California Prop 8 gay marriage trial concludes today
In San Francisco today Chief U.S. District Judge Vaughn Walker will hear closing arguments in the trial that will decide whether or not the ban on gay marriage imposed by California voters through the ballot measure known as Proposition 8 is constitutional. Complicating the matter is the question of the some 18,000 legal gay marriages that took place before Proposition 8 passed. The case will no doubt head to the Supreme Court next. Judge Walker asked for closing arguments to be submitted in writing before today and he also asked that the arguments address specific questions.
Testimony in the case took place in January and was live blogged and reported extensively, although it was not televised as the judge had originally planned. Supporters of the marriage ban argued that side’s witnesses could face retaliation and the Supreme Court agreed.
One of those witnesses was David Blankenhorn, president of the Institute for American Values, who detractors have pointed out possesses little in the way of degrees and peer-reviewed publishing to be considered credible on the stand. Indeed, Blankenhorn at the trial referred mainly to works by George Rekers, the famous antigay “expert” recently caught on a whirlwind tour of Europe with a male escort.
Some of the responses to Judge Walker’s questions were reported this morning by the San Francisco Chronicle:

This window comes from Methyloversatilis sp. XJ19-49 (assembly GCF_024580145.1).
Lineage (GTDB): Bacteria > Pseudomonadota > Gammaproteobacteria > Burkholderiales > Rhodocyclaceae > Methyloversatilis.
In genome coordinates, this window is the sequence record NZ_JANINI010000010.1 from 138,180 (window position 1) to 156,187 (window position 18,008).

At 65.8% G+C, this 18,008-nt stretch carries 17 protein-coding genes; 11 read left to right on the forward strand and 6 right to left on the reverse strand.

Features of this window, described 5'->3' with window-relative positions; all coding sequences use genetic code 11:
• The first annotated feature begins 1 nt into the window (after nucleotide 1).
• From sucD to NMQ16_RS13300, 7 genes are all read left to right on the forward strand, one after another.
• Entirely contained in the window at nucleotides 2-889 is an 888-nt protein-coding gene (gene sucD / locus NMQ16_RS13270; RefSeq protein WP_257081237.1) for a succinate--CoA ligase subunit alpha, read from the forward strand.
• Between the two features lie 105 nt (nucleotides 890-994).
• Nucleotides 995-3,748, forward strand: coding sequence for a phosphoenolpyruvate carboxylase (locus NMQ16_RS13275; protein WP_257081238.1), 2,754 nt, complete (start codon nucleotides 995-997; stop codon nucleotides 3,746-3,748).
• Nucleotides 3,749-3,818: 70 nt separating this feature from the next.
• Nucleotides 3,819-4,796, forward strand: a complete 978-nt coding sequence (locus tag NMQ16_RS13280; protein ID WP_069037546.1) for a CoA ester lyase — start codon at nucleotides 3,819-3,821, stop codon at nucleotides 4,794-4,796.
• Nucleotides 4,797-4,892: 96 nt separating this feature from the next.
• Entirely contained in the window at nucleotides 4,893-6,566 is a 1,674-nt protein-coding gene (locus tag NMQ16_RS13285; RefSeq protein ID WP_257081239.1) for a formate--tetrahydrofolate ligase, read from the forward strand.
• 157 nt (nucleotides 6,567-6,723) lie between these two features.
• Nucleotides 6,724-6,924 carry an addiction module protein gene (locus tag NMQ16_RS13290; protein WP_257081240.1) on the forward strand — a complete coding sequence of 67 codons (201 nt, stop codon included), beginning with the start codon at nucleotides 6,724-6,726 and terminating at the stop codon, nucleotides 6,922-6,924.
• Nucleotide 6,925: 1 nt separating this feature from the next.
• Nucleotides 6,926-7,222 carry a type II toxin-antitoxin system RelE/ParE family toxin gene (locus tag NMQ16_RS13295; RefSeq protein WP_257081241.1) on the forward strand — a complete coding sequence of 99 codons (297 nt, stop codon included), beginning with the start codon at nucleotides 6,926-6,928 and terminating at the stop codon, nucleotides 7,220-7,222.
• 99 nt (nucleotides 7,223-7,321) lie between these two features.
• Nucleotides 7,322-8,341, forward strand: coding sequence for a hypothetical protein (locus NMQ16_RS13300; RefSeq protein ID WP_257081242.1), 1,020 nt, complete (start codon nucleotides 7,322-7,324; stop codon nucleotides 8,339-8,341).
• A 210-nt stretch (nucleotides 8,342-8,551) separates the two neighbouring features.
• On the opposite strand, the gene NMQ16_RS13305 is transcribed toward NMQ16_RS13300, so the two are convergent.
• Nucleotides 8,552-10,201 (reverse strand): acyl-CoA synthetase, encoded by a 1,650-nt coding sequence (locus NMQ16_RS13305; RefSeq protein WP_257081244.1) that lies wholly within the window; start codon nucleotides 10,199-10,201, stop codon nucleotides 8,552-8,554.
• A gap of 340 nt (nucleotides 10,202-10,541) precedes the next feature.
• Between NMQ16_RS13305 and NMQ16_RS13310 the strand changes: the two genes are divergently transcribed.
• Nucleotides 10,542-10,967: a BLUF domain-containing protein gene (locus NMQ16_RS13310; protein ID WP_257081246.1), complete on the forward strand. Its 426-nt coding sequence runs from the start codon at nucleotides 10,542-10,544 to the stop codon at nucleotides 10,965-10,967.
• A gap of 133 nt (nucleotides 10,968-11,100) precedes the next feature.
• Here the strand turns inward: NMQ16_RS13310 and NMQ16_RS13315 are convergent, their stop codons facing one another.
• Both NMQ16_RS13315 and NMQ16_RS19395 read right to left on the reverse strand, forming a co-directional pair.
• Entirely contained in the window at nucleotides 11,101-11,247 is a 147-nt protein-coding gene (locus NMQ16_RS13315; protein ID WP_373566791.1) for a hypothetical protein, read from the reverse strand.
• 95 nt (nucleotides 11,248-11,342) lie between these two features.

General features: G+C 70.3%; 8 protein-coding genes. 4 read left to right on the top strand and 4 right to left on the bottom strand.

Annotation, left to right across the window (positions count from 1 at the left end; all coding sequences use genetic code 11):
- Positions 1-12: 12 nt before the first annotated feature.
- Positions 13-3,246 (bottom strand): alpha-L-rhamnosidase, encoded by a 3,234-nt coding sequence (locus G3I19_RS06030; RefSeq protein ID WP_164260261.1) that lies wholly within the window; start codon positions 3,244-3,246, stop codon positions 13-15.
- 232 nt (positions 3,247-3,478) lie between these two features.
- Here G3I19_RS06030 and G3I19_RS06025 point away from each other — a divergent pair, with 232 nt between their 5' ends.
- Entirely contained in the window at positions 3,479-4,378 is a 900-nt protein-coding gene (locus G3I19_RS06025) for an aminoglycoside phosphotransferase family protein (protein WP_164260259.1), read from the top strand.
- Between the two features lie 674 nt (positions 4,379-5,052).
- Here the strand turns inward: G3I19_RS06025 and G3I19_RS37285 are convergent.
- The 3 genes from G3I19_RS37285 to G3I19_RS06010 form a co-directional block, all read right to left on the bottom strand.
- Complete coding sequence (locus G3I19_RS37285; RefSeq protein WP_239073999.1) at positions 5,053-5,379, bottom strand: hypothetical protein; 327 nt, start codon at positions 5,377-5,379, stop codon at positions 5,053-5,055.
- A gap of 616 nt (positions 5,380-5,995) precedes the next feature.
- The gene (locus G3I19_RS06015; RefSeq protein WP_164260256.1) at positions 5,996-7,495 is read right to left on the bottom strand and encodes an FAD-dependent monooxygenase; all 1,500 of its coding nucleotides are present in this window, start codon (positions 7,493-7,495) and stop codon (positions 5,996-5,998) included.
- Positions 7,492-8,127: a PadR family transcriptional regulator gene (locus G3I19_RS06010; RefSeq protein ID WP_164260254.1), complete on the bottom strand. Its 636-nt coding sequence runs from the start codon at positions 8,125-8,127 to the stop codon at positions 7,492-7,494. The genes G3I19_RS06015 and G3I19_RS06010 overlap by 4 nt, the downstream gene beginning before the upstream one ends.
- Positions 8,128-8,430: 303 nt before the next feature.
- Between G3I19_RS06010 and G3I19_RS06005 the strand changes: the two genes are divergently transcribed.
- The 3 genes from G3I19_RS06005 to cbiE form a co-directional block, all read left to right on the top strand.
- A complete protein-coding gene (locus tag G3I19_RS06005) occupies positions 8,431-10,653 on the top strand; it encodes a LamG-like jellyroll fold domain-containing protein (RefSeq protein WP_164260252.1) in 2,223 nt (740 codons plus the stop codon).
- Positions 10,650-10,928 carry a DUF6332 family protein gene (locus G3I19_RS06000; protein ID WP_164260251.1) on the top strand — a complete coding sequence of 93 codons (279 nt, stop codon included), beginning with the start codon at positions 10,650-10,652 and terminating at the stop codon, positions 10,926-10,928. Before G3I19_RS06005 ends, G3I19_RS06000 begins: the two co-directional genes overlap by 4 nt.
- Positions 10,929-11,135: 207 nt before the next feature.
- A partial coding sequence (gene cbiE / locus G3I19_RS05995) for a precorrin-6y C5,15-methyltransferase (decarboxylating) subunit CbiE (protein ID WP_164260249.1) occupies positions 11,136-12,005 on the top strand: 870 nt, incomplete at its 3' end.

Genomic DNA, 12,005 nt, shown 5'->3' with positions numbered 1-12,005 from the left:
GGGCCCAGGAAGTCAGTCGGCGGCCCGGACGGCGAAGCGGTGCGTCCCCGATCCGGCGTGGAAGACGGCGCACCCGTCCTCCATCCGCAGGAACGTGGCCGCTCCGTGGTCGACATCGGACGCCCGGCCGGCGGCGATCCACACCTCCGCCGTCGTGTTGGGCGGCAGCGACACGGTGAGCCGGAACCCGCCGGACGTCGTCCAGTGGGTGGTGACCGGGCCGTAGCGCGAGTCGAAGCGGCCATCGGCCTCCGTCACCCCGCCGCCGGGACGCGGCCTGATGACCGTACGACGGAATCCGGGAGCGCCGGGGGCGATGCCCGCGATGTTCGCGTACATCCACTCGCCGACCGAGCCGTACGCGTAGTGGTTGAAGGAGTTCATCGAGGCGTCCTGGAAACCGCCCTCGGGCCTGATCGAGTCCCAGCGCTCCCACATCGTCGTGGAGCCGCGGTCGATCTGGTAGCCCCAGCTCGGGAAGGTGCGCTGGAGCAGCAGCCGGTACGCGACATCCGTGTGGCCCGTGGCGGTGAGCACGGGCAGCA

Prop. 8’s sponsors argued that the state has numerous legitimate reasons to define marriage traditionally – to guard children’s welfare, maintain social stability, and honor voters’ moral and religious views.
“Moral disapproval of homosexual conduct is not tantamount to animus, bigotry or discrimination,” said Charles Cooper, lawyer for Protect Marriage, the Prop. 8 campaign organization. “On the contrary, religions that condemn homosexual conduct also teach love of gays and lesbians.”
Theodore Olson, lead attorney for the couples challenging Prop. 8, called the measure “an attempt to enforce private moral beliefs about a disfavored minority.” He said the Yes on 8 campaign, supported by the Roman Catholic and Mormon churches, had told voters that same-sex relationships are immoral and had exploited fears that gays menace children.
Walker asked both sides what he should do if he found Prop. 8 unconstitutional. Its sponsors replied that the only potential legal flaws in the measure were supplied by the California Supreme Court and could be removed by interpreting the measure more broadly.
The state court ruled in May 2008 that gays and lesbians had the right to marry the partner of their choice. After Prop. 8 overturned that ruling six months later, the California court upheld the measure while also affirming the legality of 18,000 same-sex marriages performed before the election.
Gay rights advocates argued that the unequal treatment of couples who married at different times was one of many reasons to overturn the ballot measure.
The closing arguments are set to begin at 10 a.m. Pacific time. Firedoglake bloggers, among others, will be typing up the blow by blow.